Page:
In the Fall of 2002, Eastern Washington University (EWU) received a call from the American Electronics Association (AeA) requesting our institution to initiate the process to open an Electrical Engineering program to fill an existing gap in the State’s labor force. The fact that our Department was exclusively dedicated to Engineering Technology put to the offer an even more exciting overtone, as we knew that it would not only be challenging, but that we would be walking on what for us was uncharted territory. On hindsight, the best thing that our Department had going in our favor is lacking the vision to anticipate the many hurdles that we would encounter. The first of these hurdles came in the form of state legislation. The State of Washington has a provision in its laws that precludes public comprehensive universities from offering engineering degrees, this privilege being reserved to public research institutions. After innumerable visits to the state capital and irrefutable evidence of the need for more electrical engineers in the state, the law was overturned, although only for Electrical Engineering. But the problems were just starting. We knew we had ahead of us a monumental competitor in the Higher Education Coordinating Board, an organization that rules and regulates approval of new programs in the State, but what we did not know is that fierce enemies would rise from within. The prospect of a new program, potentially very costly for the University, incited several programs at EWU to protest against the opening of an Electrical Engineering degree. Great temple and adroit political maneuvering by the administration, which was fully behind the new program, were required for the eventual internal approval of the degree. And the Higher Education Coordinating Board was still to come! This paper describes the trials and tribulations that were overcome by the Department of Engineering & Design from the initial idea to the final accreditation by the Accreditation Board for Engineering and Technology (ABET) [1] in the summer of 2008.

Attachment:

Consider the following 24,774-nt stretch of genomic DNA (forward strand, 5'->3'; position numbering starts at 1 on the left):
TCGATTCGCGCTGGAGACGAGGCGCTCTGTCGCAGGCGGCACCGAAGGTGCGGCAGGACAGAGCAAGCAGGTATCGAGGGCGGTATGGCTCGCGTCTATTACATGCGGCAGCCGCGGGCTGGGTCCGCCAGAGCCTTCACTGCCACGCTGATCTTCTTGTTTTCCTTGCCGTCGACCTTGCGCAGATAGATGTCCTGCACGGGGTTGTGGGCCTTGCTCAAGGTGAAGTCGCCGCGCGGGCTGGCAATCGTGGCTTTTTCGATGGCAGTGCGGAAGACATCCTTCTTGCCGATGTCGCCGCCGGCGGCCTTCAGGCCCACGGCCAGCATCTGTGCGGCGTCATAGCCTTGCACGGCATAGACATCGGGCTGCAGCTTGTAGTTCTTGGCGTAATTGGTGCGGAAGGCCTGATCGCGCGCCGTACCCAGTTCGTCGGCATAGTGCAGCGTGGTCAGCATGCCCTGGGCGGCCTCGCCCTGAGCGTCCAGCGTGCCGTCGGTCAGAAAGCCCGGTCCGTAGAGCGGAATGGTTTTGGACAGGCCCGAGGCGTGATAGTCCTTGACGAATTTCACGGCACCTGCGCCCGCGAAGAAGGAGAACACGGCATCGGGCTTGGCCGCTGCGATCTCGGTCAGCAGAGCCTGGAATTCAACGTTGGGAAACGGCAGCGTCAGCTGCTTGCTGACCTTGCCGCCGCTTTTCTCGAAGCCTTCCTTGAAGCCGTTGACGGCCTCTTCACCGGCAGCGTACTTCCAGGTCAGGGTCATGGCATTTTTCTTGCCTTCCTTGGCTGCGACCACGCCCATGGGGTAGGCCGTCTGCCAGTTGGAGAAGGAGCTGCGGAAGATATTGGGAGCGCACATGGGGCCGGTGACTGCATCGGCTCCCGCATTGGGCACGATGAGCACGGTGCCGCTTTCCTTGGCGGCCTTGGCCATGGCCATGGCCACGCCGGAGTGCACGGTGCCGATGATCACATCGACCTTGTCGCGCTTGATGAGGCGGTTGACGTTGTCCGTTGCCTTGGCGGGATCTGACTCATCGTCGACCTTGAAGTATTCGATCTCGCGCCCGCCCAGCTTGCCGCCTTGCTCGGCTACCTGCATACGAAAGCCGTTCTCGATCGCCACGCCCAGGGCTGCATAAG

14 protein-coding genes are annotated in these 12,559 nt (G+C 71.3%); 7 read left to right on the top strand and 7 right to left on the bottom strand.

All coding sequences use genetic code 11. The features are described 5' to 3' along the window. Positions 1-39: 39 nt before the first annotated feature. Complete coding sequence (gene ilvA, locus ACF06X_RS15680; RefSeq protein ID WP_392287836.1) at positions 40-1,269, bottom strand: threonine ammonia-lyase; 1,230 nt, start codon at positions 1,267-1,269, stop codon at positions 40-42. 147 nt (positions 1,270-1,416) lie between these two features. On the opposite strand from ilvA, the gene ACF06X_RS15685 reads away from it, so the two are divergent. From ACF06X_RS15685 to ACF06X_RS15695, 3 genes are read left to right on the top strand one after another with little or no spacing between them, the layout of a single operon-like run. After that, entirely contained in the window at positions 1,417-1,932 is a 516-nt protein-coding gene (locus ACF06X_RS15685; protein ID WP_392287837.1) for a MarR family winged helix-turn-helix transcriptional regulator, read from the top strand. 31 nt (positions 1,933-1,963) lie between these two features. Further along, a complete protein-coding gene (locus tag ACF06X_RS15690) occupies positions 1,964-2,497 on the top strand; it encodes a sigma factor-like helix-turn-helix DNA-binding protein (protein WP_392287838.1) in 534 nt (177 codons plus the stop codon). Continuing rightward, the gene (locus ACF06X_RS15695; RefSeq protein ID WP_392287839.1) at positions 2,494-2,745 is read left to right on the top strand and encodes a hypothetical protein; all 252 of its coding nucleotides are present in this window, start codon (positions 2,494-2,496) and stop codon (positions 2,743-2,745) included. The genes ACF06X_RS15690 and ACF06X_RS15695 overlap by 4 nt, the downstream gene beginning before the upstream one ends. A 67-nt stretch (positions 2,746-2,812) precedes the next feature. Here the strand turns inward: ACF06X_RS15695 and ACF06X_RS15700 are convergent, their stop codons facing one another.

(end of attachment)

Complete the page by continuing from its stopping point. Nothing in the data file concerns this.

I. Introduction

It is not every day that a new Electrical Engineering program is started. This is an unfortunate fact for at least a couple of reasons. First, there is a severe need for more electrical engineers in the workforce, as a large percentage of the baby boomers are set to retire in the next few years. Second, the lack of new programs leads to very little literature being available to universities trying to start their own program, and when available, it may not address issues faced by a given institution [2][3][4][5][6]. While the overarching goal of EWU was to address the first reason mentioned above, the goal of this paper is to continue filling in the vacuum in the literature. The paper will describe the path taken by the University in the conception, design and implementation of the program. Section II talks briefly about the history of the program, followed by curriculum development in Section III. Section IV describes the Capstone Design class used in the curriculum, a multidisciplinary design class that has enjoyed a big success with the student population. The steps taken to prepare for the visitation of the ABET accreditation

Rodriguez-Marek, E., & Koh, M., & Brzoska, M., & Talarico, C. (2009, June), Tribulations Of A New Electrical Engineering Program: From Program Inception To Abet Accreditation Paper presented at 2009 Annual Conference & Exposition, Austin, Texas. 10.18260/1-2--4629